The Visconti Brunelleschi is the fountain pen that triggered my terra cotta themed ink buying binge that Callifolio Aurora was swept up in. It was my first Callifolio ink and it made a good first impression. It uses the same wedge shaped 40ml bottle as the Diamine Anniversary inks, so the ink may be manufactured by Diamine, or they may just share bottles.
The Brunelleschi has a smooth medium nib and has a nice consistent ink flow. There’s no real shading or line variation with this combination but that doesn’t mean I don’t like it. I do like the color and the medium nib does a good job of showing it off. While not fast drying, it dries fast enough to prevent my accidental smudges.
Callifolio Aurora performed well enough to earn a return to this rotation, although it probably won’t be in this pen, at least not right away. I’ll pick another terra cotta themed ink when the Visconti Brunelleschi returns to the rotation, which will be soon.
Sure enough, as I predicted in my currently inked post, the Sailor Pro Gear KOP with Callifolio Aurora had about one and a half pages of ink left this month and it went dry on it’s first outing of the month.
The Sailor King of Pen with it’s nice medium nib is my go to pen for trying new inks. It’s also a big, comfortable pen I use for longish writing sessions at a desk or table. For me, the medium nib is also wider than my usual choice which means I tend to be more deliberate when I’m using the pen. All this means I tend to use the KOP with good paper. The worst paper I use it on is probably a Doane Writing Pad and that paper is pretty good.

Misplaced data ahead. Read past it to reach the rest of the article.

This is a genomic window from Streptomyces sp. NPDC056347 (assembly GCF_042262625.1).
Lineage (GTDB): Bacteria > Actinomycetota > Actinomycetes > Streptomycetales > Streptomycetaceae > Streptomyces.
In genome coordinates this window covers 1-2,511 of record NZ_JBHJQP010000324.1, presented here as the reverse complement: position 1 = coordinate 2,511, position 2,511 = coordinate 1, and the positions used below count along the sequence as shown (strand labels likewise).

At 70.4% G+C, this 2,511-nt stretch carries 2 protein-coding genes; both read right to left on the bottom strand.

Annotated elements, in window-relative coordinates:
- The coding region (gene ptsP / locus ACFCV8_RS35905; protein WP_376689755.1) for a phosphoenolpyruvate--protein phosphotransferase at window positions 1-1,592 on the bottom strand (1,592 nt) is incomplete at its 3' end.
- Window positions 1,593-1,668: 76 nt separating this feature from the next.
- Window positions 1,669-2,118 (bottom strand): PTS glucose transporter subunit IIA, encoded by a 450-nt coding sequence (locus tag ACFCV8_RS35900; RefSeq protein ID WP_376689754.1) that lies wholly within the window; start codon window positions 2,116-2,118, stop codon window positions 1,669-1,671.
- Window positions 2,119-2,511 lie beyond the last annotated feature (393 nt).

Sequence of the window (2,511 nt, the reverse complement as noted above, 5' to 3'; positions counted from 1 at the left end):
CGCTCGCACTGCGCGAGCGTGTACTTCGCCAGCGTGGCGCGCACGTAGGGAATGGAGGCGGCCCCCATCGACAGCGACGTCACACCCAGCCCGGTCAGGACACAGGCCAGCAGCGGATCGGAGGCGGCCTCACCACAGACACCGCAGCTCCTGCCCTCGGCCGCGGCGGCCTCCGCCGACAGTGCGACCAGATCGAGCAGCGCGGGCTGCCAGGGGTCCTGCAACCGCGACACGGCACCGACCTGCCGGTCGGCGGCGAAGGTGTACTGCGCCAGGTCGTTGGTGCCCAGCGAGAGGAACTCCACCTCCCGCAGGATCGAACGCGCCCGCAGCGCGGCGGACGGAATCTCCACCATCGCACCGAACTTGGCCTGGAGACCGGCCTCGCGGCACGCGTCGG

The wide nib and dark ink did result in some annoying show-through on some thin Staples sugarcane paper that I use. This show-through is hardly unique with this combination and it’s more common than I would like with this paper.
The ink is made by (or for) l’Artisan Pastellier in France. The ink doesn’t claim to be waterproof although I didn’t test that trait, either by accident or on purpose. The ink has some nice shading to it, at least with this nib. I’ve seen the ink described as having a dry flow. I like inks/nibs less than wet (ok, dry) so I didn’t consider this a dry ink, it had a nice consistent flow to it. Dry time was fast enough to avoid accidental smudges. There wasn’t any bleed-through or noticeable feathering.
Distribution in the U.S. seems to be limited. I got my 40ml bottle from Vanness Pens which also has it in 50ml pouches along with ink samples. The pouch is the best value but you’ll either need to decant the ink or use an eye dropper to fill a pen. JetPens also has the 40ml bottles. The bottle is a nice wedge shape which is the same bottle as the Diamine Anniversary inks which forms a circle when placed side-to-side. This does point to Diamine being the manufacturer of the ink.
I really, really like the color of this ink and it’s well behaved. I bought it when I went on a terra cotta themed ink buying binge that coincided with the announcement of the Visconti Brunelleschi. So the next fountain pen for the Callifolio Aurora will be the Brunelleschi. I have a second Callifolio ink that is still unopened, so it will be next for the Sailor King of Pen. It’ll be a week or more since I want to write a couple more pens dry before I ink up anything new.
Callifolio Aurora Ink: A Review — The Pen Addict